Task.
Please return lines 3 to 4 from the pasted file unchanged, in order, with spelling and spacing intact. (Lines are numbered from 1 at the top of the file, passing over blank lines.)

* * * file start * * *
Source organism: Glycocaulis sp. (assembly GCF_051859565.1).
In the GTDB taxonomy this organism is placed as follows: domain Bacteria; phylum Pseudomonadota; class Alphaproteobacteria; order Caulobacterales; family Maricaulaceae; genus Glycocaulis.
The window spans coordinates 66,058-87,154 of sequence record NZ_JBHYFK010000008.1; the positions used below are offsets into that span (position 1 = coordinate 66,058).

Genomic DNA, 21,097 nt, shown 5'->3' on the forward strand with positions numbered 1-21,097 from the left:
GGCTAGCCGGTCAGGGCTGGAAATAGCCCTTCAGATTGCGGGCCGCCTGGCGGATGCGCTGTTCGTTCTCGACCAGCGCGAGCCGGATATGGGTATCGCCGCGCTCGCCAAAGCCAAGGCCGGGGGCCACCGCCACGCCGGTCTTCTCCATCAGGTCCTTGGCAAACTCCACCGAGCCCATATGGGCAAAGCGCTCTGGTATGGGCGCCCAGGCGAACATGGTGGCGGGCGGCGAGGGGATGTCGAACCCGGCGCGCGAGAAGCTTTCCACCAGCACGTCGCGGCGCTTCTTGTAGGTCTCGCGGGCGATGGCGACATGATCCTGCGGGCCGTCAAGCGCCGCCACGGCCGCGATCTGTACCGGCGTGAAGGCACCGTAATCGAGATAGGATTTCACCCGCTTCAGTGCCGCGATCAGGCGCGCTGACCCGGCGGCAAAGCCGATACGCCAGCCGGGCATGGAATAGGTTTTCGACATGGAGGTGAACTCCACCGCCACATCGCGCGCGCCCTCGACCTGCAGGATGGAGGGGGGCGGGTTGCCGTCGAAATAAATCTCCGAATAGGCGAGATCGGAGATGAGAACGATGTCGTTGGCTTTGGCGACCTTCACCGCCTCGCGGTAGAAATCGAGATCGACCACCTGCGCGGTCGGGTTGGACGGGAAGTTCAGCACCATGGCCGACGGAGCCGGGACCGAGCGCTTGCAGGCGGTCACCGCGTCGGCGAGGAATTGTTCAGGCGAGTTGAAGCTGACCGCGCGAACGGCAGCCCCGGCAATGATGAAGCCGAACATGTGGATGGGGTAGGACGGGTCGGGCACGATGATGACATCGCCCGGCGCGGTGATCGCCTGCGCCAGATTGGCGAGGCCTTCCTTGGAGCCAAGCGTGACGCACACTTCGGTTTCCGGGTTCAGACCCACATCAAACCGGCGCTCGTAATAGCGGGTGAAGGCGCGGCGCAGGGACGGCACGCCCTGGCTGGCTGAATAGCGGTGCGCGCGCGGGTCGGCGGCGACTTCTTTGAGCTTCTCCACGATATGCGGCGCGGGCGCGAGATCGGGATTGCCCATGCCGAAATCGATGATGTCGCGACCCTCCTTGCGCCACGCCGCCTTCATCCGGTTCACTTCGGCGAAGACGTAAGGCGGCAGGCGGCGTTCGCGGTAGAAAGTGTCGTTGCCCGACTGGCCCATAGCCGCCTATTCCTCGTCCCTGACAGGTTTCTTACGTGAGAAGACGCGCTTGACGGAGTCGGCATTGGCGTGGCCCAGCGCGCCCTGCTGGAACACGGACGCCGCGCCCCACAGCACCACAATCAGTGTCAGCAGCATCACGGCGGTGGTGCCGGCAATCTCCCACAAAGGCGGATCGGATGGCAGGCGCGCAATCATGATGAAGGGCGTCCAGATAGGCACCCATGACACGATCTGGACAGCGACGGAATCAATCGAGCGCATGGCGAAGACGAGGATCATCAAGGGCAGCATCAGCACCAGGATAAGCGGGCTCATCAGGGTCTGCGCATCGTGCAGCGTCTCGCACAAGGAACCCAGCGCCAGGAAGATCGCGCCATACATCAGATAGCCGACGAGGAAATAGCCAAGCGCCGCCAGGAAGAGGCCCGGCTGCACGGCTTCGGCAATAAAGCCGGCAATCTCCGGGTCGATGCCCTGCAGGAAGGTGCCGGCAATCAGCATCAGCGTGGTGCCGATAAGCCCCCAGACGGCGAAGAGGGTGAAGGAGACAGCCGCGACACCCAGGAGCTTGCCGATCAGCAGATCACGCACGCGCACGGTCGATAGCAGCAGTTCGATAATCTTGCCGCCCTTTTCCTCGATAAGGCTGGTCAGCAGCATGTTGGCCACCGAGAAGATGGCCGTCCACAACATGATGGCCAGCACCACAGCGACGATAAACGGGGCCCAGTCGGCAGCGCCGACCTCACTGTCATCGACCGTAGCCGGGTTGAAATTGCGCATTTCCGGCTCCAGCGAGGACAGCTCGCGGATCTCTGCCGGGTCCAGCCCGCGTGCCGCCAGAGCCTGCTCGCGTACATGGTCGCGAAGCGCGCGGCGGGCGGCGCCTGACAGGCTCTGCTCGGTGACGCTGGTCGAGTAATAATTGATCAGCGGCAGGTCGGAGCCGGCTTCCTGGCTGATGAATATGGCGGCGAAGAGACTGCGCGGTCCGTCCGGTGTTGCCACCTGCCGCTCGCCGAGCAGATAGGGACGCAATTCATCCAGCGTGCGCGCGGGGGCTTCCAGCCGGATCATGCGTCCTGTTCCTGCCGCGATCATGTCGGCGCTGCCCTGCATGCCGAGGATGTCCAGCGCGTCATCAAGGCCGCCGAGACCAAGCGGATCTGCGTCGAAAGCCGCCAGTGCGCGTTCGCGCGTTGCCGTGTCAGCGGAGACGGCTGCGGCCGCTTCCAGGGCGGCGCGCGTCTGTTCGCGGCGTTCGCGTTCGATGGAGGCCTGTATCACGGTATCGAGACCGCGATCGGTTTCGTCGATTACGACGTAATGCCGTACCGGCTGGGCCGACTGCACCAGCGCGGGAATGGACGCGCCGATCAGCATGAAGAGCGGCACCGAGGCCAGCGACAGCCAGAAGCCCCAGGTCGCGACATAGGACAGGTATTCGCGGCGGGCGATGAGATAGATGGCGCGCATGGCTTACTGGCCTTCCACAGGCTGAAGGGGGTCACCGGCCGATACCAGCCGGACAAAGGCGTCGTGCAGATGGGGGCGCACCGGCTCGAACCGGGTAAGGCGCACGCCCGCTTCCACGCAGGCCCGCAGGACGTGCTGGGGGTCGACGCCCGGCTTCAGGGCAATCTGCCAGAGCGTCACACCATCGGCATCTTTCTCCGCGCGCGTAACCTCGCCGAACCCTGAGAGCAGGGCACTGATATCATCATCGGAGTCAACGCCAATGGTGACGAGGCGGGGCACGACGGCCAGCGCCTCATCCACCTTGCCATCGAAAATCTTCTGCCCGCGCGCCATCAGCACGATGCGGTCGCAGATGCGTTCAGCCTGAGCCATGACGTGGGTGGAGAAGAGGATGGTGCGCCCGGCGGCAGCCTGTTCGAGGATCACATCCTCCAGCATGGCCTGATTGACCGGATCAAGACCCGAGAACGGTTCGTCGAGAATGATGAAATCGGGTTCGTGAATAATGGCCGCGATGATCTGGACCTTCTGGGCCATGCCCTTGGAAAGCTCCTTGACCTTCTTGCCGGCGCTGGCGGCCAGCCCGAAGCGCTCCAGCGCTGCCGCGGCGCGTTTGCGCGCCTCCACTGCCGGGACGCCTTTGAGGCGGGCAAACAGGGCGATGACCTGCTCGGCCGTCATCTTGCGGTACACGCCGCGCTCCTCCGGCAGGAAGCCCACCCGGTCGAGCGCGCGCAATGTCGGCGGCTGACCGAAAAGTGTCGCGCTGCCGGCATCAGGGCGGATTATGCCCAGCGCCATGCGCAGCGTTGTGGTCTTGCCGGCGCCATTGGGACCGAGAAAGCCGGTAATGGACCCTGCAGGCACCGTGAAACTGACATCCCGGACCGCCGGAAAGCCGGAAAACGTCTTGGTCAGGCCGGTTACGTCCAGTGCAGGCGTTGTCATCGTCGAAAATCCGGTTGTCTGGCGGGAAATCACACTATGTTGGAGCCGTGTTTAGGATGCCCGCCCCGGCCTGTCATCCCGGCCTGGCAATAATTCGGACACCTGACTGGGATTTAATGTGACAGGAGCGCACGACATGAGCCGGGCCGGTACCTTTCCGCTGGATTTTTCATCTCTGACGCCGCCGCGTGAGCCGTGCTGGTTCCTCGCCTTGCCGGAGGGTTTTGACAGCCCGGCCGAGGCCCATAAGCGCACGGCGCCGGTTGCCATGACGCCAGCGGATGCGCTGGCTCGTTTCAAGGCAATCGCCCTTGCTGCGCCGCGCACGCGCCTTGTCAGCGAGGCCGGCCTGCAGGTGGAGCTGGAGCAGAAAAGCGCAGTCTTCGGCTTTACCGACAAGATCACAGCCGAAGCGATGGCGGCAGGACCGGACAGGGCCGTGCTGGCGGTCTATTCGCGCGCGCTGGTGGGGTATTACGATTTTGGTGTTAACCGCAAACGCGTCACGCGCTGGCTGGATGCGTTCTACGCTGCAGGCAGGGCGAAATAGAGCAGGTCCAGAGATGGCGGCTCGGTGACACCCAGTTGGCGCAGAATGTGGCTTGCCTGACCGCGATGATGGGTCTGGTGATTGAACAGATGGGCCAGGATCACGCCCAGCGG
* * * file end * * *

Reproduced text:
The window spans coordinates 66,058-87,154 of sequence record NZ_JBHYFK010000008.1; the positions used below are offsets into that span (position 1 = coordinate 66,058).

Genomic DNA, 21,097 nt, shown 5'->3' on the forward strand with positions numbered 1-21,097 from the left: